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Thornton running for 5th District

CAMPAIGNING: Democrat Dee Thornton debates U.S. Rep. Susan Brooks in Anderson last October. Thornton has announced she is running for Brooks’ seat in 2020.

BY Carolyn Muyskens

cmuyskens@chronicle-tribune.com

Democrat Dee Thornton is running again for Indiana’s 5th District seat in Congress.

She challenged sitting representative Susan Brooks in 2018 after winning the Democratic primary in her first ever bid for public office, earning 43 percent of the vote to Brooks’ 57 percent in the general election.

Brooks announced last month that she would not seek reelection in 2020 in order to spend more time with family.

Thornton, a Carmel businesswoman, said Brooks’ retirement wasn’t a factor in her decision to run.

“Obviously it makes things better when there’s an open seat, but I was very proud of the race that we ran in 2018. Had she decided to run again, I would still run again,” Thornton said.

Thornton is running on a similar platform of issues to her 2018 campaign – healthcare, gun control and the environment.

“The issues that we focused on in 2018, they haven’t gone away, the problems haven’t been solved,” Thornton said.

Democratic leaders believe Brooks’ retirement is an opening for the party.

State party communications director Phil Johnson said the Democratic Party is focused every day on winning the 5th District.

The district, which includes Marion, Anderson, parts of Kokomo, Carmel, Noblesville, Fishers and northern Indianapolis, is on a shortlist of districts across the country that the national party is targeting as possible pickup seats, he said. The Cook Political Report moved the 5th District out of the “Solid Republican” category and into “Lean Republican” after Brooks’ announcement last month.

According to state GOP Chairman Kyle Hupfer, though, the district remains “comfortably Republican.”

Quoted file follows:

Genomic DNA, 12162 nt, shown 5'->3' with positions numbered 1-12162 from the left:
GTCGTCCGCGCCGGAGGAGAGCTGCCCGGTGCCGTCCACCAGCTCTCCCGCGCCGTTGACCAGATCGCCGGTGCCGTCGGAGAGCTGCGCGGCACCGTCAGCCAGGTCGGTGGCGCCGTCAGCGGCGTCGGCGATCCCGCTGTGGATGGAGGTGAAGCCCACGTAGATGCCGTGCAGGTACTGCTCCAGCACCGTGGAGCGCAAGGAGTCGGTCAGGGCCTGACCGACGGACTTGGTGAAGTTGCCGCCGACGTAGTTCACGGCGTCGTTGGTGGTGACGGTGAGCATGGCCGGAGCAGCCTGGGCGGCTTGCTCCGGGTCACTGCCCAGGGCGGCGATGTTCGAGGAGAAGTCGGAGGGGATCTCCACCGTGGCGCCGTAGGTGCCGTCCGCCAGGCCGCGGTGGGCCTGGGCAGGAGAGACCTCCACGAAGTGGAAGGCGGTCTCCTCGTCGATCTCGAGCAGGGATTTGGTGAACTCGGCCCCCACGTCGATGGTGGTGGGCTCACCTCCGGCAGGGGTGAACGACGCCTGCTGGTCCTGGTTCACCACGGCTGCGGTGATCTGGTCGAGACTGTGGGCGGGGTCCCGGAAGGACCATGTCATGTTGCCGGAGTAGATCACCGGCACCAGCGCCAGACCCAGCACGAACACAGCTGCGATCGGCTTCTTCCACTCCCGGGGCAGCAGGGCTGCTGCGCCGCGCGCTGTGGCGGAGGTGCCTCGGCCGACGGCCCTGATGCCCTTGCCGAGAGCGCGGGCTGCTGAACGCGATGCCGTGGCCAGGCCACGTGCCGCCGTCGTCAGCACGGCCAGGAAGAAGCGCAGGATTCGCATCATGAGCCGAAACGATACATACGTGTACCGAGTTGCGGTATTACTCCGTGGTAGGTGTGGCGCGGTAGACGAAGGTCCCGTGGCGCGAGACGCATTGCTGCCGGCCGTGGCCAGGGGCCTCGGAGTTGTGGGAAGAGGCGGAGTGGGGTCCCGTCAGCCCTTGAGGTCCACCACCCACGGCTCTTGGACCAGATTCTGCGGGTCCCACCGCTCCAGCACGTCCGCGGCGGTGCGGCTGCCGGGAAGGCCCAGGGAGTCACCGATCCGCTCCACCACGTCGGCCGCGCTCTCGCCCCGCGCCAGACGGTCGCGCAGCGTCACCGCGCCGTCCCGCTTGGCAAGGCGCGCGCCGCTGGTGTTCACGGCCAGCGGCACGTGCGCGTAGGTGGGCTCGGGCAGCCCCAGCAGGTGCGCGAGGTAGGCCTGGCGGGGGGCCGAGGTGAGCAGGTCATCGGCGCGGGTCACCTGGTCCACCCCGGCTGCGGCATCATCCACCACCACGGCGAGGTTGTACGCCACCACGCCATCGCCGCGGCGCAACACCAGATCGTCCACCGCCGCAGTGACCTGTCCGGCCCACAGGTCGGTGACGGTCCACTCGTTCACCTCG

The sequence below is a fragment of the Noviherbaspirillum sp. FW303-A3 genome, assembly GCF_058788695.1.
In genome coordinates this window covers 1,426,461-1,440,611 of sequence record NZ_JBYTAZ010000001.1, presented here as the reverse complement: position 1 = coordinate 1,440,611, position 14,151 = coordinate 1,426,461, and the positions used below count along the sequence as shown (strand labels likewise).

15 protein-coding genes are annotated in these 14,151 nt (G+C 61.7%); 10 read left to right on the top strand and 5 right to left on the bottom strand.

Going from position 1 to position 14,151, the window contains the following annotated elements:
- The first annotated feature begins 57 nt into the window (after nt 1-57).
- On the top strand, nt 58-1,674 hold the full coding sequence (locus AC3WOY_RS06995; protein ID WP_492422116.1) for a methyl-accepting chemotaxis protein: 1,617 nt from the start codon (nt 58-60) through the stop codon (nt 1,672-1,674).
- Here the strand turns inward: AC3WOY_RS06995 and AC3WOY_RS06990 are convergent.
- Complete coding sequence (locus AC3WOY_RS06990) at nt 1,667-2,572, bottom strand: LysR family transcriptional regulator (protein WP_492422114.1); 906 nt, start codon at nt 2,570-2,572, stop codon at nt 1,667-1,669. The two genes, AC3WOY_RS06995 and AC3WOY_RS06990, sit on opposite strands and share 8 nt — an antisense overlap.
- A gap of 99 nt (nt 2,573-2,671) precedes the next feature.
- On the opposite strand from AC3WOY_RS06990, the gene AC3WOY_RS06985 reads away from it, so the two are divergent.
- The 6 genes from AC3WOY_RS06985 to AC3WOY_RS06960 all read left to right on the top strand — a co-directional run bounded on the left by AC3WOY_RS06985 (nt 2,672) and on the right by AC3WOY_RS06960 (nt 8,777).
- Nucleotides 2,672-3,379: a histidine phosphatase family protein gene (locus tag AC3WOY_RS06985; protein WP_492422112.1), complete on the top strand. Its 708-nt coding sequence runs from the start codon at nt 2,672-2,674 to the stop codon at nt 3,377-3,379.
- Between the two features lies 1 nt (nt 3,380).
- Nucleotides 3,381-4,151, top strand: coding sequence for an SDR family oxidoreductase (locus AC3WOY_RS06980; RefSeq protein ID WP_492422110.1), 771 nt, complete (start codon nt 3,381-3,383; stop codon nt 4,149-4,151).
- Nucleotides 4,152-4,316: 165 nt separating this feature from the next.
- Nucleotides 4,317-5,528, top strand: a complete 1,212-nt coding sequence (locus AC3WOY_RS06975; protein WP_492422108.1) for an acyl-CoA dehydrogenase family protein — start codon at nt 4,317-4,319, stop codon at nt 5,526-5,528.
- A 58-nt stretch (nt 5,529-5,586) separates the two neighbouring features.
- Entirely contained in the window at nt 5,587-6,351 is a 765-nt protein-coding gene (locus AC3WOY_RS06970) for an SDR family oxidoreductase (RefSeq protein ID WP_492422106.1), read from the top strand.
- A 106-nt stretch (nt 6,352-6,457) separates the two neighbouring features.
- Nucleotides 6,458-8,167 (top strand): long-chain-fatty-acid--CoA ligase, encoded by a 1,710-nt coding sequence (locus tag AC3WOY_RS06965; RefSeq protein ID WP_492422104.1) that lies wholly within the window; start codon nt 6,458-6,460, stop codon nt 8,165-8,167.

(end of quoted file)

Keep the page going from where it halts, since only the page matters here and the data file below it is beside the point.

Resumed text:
“I believe that (the rating shift) reflects more a transition from an incumbent running versus an open seat. The demographics point to it being very solidly Republican as a baseline,” Hupfer said.

The chairman said the dynamics at the top of the ticket will be in the GOP’s favor in 2020, with “a very popular governor” running for reelection.

Hupfer didn’t name any potential Republican candidates but said party leadership was in conversation with possible candidates.

On the Democratic side, chemist and biologist Jennifer Christie says she is running on her website and Facebook page. A campaign kickoff event is planned for July 20.

Former State Rep. Christina Hale is also considering a run. 

“Opportunities to step up and serve don’t come around that often. People here need someone to put their needs before special interests. I’ve been looking at this race long and hard, and I’ll share my decision soon,” Hale said in an emailed statement. 

Thornton said she’s learned from her first campaign and plans to build on that momentum by making her official announcement in Marion County, where she defeated Brooks in 2018. The announcement is July 15.